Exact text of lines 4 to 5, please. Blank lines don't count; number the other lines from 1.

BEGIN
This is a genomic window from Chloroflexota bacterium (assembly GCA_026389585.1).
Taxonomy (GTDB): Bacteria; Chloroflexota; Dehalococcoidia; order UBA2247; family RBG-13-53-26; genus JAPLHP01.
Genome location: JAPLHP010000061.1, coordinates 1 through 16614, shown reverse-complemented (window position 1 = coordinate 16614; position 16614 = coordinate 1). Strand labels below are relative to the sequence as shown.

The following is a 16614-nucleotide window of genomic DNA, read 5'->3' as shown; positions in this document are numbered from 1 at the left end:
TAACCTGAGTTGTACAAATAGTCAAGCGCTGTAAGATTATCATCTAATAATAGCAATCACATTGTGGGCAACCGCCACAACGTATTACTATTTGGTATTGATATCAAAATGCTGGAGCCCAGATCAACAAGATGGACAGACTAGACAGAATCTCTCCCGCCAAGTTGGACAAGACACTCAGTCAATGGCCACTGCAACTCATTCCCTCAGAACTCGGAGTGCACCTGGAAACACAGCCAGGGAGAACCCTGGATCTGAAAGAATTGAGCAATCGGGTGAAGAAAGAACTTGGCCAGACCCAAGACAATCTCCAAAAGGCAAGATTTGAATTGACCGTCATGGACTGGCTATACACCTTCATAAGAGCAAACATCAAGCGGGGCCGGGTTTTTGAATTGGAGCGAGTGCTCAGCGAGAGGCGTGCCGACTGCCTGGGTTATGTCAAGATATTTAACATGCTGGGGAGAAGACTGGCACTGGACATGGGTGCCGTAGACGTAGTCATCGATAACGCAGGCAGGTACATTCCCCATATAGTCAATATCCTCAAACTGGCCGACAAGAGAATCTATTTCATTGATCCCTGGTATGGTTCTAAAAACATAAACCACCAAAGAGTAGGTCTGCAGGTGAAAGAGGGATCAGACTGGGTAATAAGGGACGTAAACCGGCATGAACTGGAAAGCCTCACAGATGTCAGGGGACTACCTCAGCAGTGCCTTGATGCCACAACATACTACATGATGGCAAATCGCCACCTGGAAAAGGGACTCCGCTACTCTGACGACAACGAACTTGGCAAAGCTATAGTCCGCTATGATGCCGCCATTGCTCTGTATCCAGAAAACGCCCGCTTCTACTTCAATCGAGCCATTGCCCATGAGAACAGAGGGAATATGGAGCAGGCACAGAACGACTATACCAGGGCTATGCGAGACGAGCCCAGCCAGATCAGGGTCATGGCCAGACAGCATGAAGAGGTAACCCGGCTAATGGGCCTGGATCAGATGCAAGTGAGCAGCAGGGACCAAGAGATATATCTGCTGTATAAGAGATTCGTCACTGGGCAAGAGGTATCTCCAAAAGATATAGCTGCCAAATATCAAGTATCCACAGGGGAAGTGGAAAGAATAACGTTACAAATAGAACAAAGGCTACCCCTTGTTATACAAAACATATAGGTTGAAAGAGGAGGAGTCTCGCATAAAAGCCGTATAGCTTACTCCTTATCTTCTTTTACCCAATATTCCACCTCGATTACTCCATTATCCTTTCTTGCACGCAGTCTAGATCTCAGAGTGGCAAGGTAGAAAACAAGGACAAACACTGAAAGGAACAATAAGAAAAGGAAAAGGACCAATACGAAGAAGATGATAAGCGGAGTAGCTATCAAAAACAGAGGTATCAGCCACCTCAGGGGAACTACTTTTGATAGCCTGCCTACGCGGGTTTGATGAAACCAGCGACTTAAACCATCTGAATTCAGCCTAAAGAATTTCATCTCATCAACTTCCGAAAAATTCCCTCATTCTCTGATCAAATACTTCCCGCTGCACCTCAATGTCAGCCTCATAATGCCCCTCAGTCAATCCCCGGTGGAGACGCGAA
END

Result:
The following is a 16614-nucleotide window of genomic DNA, read 5'->3' as shown; positions in this document are numbered from 1 at the left end:
TAACCTGAGTTGTACAAATAGTCAAGCGCTGTAAGATTATCATCTAATAATAGCAATCACATTGTGGGCAACCGCCACAACGTATTACTATTTGGTATTGATATCAAAATGCTGGAGCCCAGATCAACAAGATGGACAGACTAGACAGAATCTCTCCCGCCAAGTTGGACAAGACACTCAGTCAATGGCCACTGCAACTCATTCCCTCAGAACTCGGAGTGCACCTGGAAACACAGCCAGGGAGAACCCTGGATCTGAAAGAATTGAGCAATCGGGTGAAGAAAGAACTTGGCCAGACCCAAGACAATCTCCAAAAGGCAAGATTTGAATTGACCGTCATGGACTGGCTATACACCTTCATAAGAGCAAACATCAAGCGGGGCCGGGTTTTTGAATTGGAGCGAGTGCTCAGCGAGAGGCGTGCCGACTGCCTGGGTTATGTCAAGATATTTAACATGCTGGGGAGAAGACTGGCACTGGACATGGGTGCCGTAGACGTAGTCATCGATAACGCAGGCAGGTACATTCCCCATATAGTCAATATCCTCAAACTGGCCGACAAGAGAATCTATTTCATTGATCCCTGGTATGGTTCTAAAAACATAAACCACCAAAGAGTAGGTCTGCAGGTGAAAGAGGGATCAGACTGGGTAATAAGGGACGTAAACCGGCATGAACTGGAAAGCCTCACAGATGTCAGGGGACTACCTCAGCAGTGCCTTGATGCCACAACATACTACATGATGGCAAATCGCCACCTGGAAAAGGGACTCCGCTACTCTGACGACAACGAACTTGGCAAAGCTATAGTCCGCTATGATGCCGCCATTGCTCTGTATCCAGAAAACGCCCGCTTCTACTTCAATCGAGCCATTGCCCATGAGAACAGAGGGAATATGGAGCAGGCACAGAACGACTATACCAGGGCTATGCGAGACGAGCCCAGCCAGATCAGGGTCATGGCCAGACAGCATGAAGAGGTAACCCGGCTAATGGGCCTGGATCAGATGCAAGTGAGCAGCAGGGACCAAGAGATATATCTGCTGTATAAGAGATTCGTCACTGGGCAAGAGGTATCTCCAAAAGATATAGCTGCCAAATATCAAGTATCCACAGGGGAAGTGGAAAGAATAACGTTACAAATAGAACAAAGGCTACCCCTTGTTATACAAAACATATAGGTTGAAAGAGGAGGAGTCTCGCATAAAAGCCGTATAGCTTACTCCTTATCTTCTTTTACCCAATATTCCACCTCGATTACTCCATTATCCTTTCTTGCACGCAGTCTAGATCTCAGAGTGGCAAGGTAGAAAACAAGGACAAACACTGAAAGGAACAATAAGAAAAGGAAAAGGACCAATACGAAGAAGATGATAAGCGGAGTAGCTATCAAAAACAGAGGTATCAGCCACCTCAGGGGAACTACTTTTGATAGCCTGCCTACGCGGGTTTGATGAAACCAGCGACTTAAACCATCTGAATTCAGCCTAAAGAATTTCATCTCATCAACTTCCGAAAAATTCCCTCATTCTCTGATCAAATACTTCCCGCTGCACCTCAATGTCAGCCTCATAATGCCCCTCAGTCAATCCCCGGTGGAGACGCGAA